Management representative (either the director of Calderdale Music or a senior staff member)

  • Presents disciplinary case and the evidence to be considered
  • Is cross-examined by defendant and/or representative, and the panel members
  • Presents witnesses (if appropriate) for separate questioning by defendant and/or representative and also by chair, etc
  • Takes questions on evidence from the chair and panel members

Defendant (employee or representative)

  • Presents defence case
  • Is cross examined by management representative
  • Is cross-examined by the panel members
  • Presents witnesses (if appropriate) for separate questioning, by management representative and chair, etc

Chair of the disciplinary panel

  • Decides that all material evidence has been presented
  • Informs both parties of their right to an adjournment before summing up

Management representative

  • Sums up their case

Defendant (employee or representative)

  • Sums up their case

Chair of the disciplinary panel

  • Asks both parties and their representatives, advisers, etc to leave the room
  • Decides on course of action/sanction, taking advice from HR (as appropriate)
  • If decision can be conveyed without further delay, calls both parties, etc back into the room and informs them of decision reached, or undertakes to inform defendant of the outcome in writing within a reasonable timescale.
  • Confirms the decision in writing as soon as possible

Appendix 2: Examples of Gross Misconduct

The following list gives examples of behaviour that may be regarded as serious disciplinary breaches or completely unacceptable misconduct. The specific circumstances of each case should be carefully considered. These examples are neither exhaustive nor exclusive.

  • Serious or persistent failure to comply with Calderdale Music’s recognised policies and procedure.
  • Unauthorised removal of property, or stealing from Calderdale Music, its clients, members of staff or the public and other offences of dishonesty.
  • Fraud and corruption, deliberate falsification of records.
  • Sexual offences including offences against children and young people, abuse of trust, grooming, accessing or downloading or sending obscene, indecent or offensive images or statements.
  • Child abuse.
  • Sexual misconduct at work.
  • Inappropriate use of social media (eg damage to the reputation of Calderdale Music).
  • Fighting, physical assault, violent and/or intimidating conduct.
  • Falsification of subsistence and expenses claims etc.
  • Falsification of qualifications which are a stated requirement of employment or which result in financial gain.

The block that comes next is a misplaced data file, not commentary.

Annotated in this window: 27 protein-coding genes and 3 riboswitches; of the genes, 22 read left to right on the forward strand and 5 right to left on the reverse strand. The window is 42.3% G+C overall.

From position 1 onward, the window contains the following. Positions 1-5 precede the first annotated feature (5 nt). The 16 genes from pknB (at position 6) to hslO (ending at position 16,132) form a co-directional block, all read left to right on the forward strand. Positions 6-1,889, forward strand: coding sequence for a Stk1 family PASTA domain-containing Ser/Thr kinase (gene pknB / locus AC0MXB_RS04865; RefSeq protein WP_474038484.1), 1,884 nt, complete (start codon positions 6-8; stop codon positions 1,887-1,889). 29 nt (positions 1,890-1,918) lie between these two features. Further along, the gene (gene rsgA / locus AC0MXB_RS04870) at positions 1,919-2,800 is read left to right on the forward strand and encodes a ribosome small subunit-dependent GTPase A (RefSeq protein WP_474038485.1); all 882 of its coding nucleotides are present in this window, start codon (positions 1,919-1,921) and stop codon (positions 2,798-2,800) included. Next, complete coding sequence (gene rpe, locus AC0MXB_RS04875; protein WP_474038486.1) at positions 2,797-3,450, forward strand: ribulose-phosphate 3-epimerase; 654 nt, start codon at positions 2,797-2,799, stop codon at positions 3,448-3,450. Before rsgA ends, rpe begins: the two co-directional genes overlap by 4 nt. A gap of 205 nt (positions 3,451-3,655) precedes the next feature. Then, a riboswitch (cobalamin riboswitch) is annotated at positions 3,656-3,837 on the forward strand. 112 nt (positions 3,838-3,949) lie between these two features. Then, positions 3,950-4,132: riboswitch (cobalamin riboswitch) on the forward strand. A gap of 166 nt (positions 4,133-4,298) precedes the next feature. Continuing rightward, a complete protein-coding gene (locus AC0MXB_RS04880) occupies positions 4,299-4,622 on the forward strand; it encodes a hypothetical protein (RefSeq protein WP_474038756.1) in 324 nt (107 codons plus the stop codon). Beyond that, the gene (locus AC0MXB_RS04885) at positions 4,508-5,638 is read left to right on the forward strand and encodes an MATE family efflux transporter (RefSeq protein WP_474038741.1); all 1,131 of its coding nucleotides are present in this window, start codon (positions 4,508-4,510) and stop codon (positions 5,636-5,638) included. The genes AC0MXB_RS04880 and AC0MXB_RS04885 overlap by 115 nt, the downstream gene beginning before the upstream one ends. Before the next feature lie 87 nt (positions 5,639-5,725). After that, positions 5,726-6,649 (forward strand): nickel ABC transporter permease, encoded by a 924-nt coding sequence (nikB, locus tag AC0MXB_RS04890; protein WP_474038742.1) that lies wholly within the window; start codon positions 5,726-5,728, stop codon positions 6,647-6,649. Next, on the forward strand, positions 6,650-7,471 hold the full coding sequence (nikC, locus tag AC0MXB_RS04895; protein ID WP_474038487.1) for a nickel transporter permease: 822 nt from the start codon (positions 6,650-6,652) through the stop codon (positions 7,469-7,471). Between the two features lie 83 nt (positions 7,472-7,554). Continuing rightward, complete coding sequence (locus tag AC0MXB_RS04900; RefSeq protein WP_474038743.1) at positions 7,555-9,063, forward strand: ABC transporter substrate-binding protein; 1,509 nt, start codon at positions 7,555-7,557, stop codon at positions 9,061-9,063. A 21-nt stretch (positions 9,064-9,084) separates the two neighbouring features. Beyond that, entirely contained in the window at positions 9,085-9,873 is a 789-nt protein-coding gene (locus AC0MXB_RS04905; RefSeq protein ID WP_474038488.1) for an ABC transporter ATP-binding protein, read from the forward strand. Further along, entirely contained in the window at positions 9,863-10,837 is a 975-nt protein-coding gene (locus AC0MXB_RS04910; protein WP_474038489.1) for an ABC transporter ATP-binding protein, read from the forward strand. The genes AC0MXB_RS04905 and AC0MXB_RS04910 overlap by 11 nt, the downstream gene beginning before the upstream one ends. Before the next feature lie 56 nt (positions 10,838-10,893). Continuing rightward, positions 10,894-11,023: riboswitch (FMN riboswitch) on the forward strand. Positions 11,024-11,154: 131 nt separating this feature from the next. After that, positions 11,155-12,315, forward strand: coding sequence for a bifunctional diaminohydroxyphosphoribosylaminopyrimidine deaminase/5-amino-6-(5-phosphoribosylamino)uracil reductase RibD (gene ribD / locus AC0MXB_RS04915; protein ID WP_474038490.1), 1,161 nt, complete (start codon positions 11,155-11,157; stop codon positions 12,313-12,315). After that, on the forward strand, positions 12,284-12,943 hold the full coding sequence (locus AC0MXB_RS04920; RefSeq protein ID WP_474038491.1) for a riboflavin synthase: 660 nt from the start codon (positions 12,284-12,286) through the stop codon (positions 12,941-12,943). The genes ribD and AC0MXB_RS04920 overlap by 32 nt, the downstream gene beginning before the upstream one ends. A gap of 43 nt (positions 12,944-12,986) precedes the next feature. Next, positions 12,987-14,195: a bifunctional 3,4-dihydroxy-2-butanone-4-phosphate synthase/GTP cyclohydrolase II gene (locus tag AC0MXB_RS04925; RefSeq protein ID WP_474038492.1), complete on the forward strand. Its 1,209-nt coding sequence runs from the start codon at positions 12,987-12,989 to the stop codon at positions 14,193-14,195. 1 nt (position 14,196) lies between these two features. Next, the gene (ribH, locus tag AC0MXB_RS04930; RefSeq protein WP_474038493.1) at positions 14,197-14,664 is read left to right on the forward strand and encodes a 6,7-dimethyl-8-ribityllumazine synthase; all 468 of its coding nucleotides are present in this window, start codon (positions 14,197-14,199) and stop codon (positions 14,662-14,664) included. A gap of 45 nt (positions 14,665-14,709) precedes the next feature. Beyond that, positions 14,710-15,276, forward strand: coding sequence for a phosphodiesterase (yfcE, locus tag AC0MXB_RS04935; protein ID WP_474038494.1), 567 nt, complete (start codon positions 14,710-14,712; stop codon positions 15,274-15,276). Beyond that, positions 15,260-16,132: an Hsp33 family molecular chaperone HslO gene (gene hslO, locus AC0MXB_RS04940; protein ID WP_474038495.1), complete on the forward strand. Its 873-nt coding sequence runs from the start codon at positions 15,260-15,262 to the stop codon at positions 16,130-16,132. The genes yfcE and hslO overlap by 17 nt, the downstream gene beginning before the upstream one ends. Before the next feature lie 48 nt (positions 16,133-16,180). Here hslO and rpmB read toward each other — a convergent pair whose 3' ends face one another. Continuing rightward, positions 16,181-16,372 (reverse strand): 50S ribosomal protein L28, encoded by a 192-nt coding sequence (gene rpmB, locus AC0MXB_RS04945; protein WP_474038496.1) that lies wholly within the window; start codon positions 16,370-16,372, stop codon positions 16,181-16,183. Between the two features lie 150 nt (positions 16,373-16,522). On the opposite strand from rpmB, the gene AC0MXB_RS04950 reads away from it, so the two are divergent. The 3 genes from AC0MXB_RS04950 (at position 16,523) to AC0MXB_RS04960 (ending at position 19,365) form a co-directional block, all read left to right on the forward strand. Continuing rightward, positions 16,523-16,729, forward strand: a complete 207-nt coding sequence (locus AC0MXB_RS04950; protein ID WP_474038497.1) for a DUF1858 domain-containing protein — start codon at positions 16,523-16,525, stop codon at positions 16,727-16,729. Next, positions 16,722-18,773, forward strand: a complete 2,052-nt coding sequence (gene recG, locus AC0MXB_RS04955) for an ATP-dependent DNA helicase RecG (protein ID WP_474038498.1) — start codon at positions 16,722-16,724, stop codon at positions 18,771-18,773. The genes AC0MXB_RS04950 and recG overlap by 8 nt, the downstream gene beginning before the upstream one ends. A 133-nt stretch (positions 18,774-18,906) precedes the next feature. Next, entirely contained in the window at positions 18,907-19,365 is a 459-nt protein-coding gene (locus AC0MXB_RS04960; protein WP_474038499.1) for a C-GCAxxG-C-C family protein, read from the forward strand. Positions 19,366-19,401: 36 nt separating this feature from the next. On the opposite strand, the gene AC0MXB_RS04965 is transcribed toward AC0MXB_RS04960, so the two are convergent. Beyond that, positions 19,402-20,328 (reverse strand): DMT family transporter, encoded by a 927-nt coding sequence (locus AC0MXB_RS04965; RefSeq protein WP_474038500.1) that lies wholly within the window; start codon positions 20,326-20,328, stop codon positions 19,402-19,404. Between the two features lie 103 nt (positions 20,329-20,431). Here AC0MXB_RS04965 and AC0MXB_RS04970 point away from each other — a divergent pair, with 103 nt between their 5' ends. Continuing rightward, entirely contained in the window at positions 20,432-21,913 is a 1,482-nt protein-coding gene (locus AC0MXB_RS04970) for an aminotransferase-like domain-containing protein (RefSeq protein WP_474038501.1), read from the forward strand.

• Malicious or deliberate damage to Calderdale Music’s property.
  • Serious breach of health and safety or breaches of safety regulations endangering other people, including deliberate damage to, neglect or misappropriation of safety equipment.
  • The persistent and wilful refusal to carry out a reasonable instruction despite warnings of the consequences of continued refusal.
  • The commission of a serious breach of duty prejudicial to Calderdale Music’s relations with members of the public or other outside contracts or any wilful attempt to damage the standing or position of Calderdale Music.
  • Serious acts of unlawful discrimination against other employees, clients or members of the public in the course of duty; or serious or persistent sexual or racial harassment, victimisation or bullying.
  • Serious breach of Calderdale Music’s sickness absence reporting system: undertaking paid work during hours whilst reporting sick.
  • Serious misuse of the Internet/contravention of Calderdale Music’s ICT policy (e.g. for purposes of running a business). Unauthorised entry to computer records.
  • A serious breach of the normal trust and confidence, which should exist between employee and employer, bringing Calderdale Music into serious disrepute.
  • Serious negligence that causes unacceptable loss, damage or injury.
  • Serious act of insubordination.
  • Continued and repeated offences of misconduct.
  • Serious incapability through alcohol or being under the influence of illegal drugs.

There may be other offences of a similar gravity which could constitute gross misconduct.

Acts of gross misconduct normally lead to suspension while the alleged offence is investigated. The procedures to be followed in cases of gross misconduct are the same as those described for misconduct, but may proceed directly to a Hearing with consideration of a dismissal decision by the manager or the disciplinary panel of the governing body.

If, on completion of the investigation and Hearing, the manager or the chair of the governors’ disciplinary panel is satisfied that gross misconduct has occurred, the result may be summary dismissal without either notice or payment in lieu of notice. However, in such a case a right of appeal to a Governors’ Appeal Committee against the initial decision still stands.

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Blackwall,
Halifax,
West Yorkshire,
HX1 2DL